Mediation is often an effective tool used to resolve problems and settle cases between divorcing spouses. It can shorten the divorce process, save money, and help lead to a peaceful resolution.
To ensure a successful mediation, participants should follow a few ground rules.
1. Refrain from Interruptions
Interrupting someone while they are speaking can lead to frustration and misunderstandings. Always listen to the other person and allow them to finish talking before offering a response.
2. Don’t Be Afraid to Ask for Clarification
While you don’t want to be confrontational at any time during divorce mediation, you still want to ask for clarification if you are unclear about any aspect of the process. Asking an unassuming question is one example of a polite way to have the point clarified.
3. Listen without Overthinking
Mediation isn’t the time to try and figure out what the other party is thinking or planning. Instead, it’s an opportunity for open communication between everyone involved in the divorce.
4. Don’t Follow Your Emotions
A divorce can be an emotional and stressful experience, and emotions are often raw. Mediation allows you to calmly listen to each other in a safe environment. Mediation is a problem-solving tool that is only effective when you leave your emotions at the door.
5. Speak Respectfully
Mediation will not lead to a divorce settlement agreement if either spouse is emotionally or verbally abusive during the sessions. Being respectful means no shouting, swearing, bullying, name calling, or disparaging.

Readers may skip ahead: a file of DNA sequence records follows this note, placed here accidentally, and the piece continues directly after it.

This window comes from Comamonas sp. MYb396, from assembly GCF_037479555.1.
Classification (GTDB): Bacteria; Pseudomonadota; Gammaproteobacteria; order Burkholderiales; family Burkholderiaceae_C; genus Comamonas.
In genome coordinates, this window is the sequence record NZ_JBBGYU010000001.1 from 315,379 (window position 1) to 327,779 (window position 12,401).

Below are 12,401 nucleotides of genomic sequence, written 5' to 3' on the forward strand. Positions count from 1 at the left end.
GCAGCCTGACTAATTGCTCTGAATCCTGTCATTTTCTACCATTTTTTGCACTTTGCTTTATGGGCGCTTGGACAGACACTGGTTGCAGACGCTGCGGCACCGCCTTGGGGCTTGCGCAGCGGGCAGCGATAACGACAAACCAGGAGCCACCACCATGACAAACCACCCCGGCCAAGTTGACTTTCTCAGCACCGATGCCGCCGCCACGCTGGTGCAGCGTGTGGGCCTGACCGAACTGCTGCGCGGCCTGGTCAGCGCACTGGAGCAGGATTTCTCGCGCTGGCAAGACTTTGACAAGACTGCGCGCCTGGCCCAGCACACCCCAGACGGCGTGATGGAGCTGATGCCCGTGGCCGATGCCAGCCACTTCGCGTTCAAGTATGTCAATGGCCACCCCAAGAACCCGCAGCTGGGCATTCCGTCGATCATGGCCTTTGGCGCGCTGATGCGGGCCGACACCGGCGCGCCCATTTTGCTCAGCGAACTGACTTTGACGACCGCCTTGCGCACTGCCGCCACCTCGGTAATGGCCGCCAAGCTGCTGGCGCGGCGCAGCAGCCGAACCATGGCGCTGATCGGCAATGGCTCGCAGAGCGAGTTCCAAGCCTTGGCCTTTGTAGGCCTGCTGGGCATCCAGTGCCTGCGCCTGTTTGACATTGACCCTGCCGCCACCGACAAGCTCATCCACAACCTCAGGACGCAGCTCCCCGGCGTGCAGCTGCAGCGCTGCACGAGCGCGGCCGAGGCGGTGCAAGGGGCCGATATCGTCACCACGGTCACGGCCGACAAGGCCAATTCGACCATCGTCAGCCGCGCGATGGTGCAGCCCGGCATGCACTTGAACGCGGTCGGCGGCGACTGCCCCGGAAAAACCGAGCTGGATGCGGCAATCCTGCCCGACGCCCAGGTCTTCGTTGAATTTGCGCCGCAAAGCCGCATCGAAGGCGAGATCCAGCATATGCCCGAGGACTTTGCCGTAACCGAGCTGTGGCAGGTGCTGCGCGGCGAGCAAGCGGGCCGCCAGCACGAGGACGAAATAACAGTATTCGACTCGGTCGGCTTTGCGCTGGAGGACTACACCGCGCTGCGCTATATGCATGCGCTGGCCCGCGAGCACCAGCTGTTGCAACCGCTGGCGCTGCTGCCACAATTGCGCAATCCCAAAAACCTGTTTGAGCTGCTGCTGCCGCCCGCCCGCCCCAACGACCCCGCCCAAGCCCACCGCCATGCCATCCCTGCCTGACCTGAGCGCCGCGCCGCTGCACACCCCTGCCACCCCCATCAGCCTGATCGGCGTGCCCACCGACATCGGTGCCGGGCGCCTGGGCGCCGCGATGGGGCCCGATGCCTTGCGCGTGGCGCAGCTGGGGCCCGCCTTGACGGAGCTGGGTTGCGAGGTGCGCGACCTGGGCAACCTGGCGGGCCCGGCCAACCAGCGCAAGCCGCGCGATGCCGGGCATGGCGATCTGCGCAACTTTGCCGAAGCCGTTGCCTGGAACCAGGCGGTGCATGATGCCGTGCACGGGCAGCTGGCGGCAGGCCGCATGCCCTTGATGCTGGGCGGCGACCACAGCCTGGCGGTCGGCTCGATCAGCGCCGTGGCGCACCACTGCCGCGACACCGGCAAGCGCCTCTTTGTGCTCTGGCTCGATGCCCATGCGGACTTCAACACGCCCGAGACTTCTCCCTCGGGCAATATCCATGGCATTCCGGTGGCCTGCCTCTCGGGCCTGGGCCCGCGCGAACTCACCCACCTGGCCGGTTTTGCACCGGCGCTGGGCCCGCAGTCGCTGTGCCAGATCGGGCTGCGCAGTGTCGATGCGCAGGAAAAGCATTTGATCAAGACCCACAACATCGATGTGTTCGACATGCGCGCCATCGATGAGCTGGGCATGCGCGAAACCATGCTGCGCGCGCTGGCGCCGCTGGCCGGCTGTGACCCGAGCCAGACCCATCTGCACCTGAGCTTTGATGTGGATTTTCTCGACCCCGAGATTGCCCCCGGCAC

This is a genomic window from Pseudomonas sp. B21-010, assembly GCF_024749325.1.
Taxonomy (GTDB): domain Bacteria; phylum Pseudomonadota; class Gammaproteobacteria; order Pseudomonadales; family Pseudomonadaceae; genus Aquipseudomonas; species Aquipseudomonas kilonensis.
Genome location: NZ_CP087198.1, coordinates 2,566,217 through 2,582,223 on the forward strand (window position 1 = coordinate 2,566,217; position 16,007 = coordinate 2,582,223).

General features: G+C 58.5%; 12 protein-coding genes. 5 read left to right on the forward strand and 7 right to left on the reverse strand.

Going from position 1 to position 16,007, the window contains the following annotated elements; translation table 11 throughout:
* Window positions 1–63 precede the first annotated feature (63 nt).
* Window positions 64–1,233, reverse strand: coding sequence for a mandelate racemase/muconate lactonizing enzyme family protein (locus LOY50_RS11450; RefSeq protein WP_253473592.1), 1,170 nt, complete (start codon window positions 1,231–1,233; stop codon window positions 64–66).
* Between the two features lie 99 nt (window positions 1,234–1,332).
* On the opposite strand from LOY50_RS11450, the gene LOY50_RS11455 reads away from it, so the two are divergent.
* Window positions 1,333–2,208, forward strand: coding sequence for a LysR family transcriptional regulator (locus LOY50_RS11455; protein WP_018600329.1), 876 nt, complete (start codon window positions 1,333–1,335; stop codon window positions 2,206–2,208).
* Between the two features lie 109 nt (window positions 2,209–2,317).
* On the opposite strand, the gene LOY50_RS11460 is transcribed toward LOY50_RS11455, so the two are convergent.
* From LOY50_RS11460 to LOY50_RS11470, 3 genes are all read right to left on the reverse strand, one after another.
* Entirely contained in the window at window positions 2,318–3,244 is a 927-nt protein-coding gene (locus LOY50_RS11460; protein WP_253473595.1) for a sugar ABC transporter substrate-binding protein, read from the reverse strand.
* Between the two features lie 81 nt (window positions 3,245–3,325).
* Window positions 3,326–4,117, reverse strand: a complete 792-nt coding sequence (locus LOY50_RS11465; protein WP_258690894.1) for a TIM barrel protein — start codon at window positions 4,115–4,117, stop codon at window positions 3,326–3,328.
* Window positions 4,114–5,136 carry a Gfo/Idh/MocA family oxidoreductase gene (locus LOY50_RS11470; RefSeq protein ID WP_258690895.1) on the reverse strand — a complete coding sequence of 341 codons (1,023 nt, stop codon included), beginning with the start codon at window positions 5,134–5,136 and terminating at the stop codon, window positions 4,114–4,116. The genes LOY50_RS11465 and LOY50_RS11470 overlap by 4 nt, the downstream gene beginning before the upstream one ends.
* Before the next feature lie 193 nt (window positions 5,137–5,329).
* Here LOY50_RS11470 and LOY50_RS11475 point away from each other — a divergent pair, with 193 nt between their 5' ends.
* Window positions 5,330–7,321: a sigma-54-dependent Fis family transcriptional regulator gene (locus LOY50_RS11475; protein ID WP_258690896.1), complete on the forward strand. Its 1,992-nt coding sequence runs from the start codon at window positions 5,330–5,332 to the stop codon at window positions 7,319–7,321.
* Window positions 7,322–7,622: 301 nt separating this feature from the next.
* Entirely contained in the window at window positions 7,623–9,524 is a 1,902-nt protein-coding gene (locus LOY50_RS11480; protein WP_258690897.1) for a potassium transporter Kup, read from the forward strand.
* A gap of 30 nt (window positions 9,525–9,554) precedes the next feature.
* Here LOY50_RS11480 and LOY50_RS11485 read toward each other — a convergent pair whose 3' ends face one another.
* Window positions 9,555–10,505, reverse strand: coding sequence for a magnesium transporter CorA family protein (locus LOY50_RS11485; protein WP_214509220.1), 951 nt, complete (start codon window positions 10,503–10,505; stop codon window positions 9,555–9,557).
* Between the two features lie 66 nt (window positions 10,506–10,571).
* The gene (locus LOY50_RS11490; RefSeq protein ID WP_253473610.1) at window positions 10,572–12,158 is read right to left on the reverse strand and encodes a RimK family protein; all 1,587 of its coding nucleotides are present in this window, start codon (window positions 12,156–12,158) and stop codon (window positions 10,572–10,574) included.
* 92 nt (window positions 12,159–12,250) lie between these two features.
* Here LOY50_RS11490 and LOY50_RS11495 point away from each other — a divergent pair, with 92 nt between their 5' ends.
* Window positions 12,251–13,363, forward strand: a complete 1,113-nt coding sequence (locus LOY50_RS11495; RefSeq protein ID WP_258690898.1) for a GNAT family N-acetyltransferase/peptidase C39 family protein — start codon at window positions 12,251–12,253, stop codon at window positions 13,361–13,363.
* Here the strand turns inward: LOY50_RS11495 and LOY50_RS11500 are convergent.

6. Take Breaks as Needed
Unlike court sessions where only specific individuals can request a recess, you can take breaks whenever necessary during a mediation. Taking a break can help you remain calm and ready to listen to your spouse. Always ask for a break before walking out the door to avoid sending the wrong message.
7. Focus on the Future
Focus on the issues you need to settle with your spouse for you each to move forward with your lives and raise the issues that led to your divorce only when constructive.
8. Don’t Be Rigid
Avoid taking inflexible positions. If you’re rigid during mediation, the only way your case will settle is if your spouse agrees to exactly what you want, and that’s unlikely. Do your best to consider multiple options for each of the questions that have to be answered in your case, and know that cases that settle most often involve each spouse accepting options with which they can live as opposed to ideal outcomes for each of them.
9. Be On-Time
Don’t be late for your mediation, as it can be viewed as a sign of disrespect. Arrive on time and ready to concentrate on what your spouse has to say.
10. Remember, the Mediator Cannot Give Legal Advice
Even though a mediator may be an attorney, that does not mean they are able to provide legal advice. As a neutral, a mediator is not permitted to provide more than legal information. They can tell you what the law says, what is typical, and even how a judge might rule, but they cannot tell you or your spouse what they think you should or should not do.